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Train a Comin'
List Price: $7.98

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Product Description

Steve Earle's first record after emerging from artistic struggles, prison, and addiction, 1995's Train A-Comin' finds an artist starting from scratch and returning to the very basics of his musical vision. The low-key, charming, all-acoustic support comes from veterans Peter Rowan, Norman Blake, and Roy Huskey, while Earle's original material dates as far back as 1974--he wrote "Mercenary Song," he notes, while still working at Ciraco's Pizza. The mix of covers--Beatles, Townes Van Zandt, and the "Jamaican hillbilly" of "Rivers of Babylon" (with Emmylou Harris chiming in)--proves he had one primary listener in mind: himself. With no expectations thrust upon him, no labels involved, and very few at the time bothering to listen, Earle mined a raw gem. --Marc Greilsamer

Customer Reviews:

  • Something's Missing

    Although I knew this was an acoustic album, I was still not prepared for how different Steve Earle sounds with a whole album in this setting. Just acoustic guitar, acoustic bass, fiddle, some banjo. No drums at all.

    This arrangement works better on some songs than others. "Goodbye", "Ben McCulloch", and "Tecumseh" are songs of astonishing lyrical and melodic beauty. The spare arrangement really lets the songs shine and they are among the finest in Mr. Earle's catalogue. However, there are others - such as "Mystery Train Part II" and "Tom Ames' Prayer" - that sound constrained by this approach. These are songs aching for the full throttle attack of a plugged in band.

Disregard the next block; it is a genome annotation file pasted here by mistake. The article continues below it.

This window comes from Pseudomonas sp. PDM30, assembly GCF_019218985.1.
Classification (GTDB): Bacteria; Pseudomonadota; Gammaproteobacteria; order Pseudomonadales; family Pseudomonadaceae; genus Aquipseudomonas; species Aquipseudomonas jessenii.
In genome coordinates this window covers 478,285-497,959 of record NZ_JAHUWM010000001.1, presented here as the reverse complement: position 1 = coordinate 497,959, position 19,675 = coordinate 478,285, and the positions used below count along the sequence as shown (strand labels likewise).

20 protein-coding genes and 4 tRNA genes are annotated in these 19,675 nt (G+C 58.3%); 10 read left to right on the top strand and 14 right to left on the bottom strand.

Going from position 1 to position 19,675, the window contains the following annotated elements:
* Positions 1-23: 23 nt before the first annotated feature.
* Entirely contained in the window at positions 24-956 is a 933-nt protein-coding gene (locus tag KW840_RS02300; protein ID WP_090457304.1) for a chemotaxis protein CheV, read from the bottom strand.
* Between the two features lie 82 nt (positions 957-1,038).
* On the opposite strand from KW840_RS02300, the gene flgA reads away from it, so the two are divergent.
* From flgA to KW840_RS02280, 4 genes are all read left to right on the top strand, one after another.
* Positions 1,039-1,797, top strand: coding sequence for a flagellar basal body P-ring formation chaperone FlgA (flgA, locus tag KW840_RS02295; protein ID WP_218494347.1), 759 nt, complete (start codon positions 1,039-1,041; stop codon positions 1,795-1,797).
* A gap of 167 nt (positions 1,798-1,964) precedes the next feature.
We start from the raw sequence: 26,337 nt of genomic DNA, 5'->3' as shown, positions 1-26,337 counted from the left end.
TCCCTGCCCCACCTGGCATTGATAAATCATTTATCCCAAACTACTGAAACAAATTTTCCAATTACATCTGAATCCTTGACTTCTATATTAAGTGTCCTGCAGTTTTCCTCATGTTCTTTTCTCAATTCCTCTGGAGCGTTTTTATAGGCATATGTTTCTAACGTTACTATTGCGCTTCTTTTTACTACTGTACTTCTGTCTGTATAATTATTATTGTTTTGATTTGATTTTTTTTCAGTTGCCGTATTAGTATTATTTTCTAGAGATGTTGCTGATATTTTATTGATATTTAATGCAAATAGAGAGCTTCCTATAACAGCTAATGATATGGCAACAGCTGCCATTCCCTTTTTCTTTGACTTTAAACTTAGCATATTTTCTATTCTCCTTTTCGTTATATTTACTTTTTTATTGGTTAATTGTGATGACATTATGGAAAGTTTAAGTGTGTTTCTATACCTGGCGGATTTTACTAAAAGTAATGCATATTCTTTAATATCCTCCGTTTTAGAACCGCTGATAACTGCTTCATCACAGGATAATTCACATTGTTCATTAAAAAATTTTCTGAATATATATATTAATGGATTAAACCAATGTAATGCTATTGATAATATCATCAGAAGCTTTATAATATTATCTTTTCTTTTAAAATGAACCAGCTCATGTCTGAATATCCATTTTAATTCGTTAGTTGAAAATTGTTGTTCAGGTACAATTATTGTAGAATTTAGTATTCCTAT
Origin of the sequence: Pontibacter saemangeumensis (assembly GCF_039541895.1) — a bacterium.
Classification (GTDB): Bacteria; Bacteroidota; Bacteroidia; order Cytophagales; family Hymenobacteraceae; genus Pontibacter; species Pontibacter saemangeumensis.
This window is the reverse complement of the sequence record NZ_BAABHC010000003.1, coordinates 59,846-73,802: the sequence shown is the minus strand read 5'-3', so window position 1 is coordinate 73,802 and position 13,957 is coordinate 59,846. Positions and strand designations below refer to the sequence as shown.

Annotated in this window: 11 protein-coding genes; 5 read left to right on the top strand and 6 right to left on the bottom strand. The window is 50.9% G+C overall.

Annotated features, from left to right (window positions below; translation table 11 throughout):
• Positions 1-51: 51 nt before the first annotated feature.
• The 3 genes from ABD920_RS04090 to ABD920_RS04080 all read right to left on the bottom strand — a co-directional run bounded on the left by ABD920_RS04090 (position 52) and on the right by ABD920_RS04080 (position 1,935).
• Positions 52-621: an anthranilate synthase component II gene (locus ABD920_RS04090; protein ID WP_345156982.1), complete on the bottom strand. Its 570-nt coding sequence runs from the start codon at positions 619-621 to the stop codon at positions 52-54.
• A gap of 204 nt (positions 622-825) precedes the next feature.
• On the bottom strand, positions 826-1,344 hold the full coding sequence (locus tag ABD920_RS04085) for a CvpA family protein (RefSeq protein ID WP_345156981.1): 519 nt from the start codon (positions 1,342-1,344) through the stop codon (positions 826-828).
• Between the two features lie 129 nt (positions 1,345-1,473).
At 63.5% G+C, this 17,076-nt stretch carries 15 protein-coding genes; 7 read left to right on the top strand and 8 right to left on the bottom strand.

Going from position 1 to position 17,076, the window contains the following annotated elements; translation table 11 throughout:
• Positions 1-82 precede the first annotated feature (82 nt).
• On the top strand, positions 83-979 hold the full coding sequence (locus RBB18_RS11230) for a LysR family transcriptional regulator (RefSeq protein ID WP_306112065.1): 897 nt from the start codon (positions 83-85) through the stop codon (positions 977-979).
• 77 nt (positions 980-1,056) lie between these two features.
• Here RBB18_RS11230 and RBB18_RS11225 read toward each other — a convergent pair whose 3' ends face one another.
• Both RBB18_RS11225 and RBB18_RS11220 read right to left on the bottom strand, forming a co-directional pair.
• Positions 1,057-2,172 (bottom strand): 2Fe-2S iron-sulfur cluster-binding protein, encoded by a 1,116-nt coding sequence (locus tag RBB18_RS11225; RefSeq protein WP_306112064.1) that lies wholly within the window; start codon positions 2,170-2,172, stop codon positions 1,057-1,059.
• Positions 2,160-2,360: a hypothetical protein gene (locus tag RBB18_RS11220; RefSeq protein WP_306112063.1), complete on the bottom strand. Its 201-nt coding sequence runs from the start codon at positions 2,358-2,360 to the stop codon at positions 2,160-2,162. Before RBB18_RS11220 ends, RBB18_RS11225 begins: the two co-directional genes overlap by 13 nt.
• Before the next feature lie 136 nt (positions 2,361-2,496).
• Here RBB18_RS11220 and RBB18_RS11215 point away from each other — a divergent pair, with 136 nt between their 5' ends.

There's a couple of covers. "I'm Looking Through You" won't make you forget the Beatles' original, but it's a nice understated version. "Rivers Of Babylon" doesn't work, it just doesn't sound like the enthusiasm is there.

    If you're looking for a "typical" Earle album, this is not a first choice. If you're familiar with and enjoy his work, just be sure to expect an all acoustic outing and give it at least a few listens before you pass judgement. The best songs are great and most of the remaining material is at least very good. I think if he had used a full band on a few tracks the overall results would have been even better....more info
  • Best of the Best
    One of my fav Earle albums, recorded during the heavy drug phase of his carrier. A great singer song writer by todays or yesterdays standards to be sure. Steve Earle is one of the last true great american artists still putting out records and touring. Get it and you wont be dissapointed....more info
  • Keep it in the limelight
    I realize I'm just 14 years late in reviewing this one of a kind CD. Other CD's I was buying on Amazon kept bringing this one to the "people who bought this also bought..." comment. Knock on my door enough times, I'll finally open it for you. So I just discovered Steve Earle and this recording. It reminds me of several musicians. One being Guy Clark whom he praises in the liner notes.
    Simply put, a great singer/song writer, and guitar picker. It's never too late to discover music. ...more info
  • Essential Earle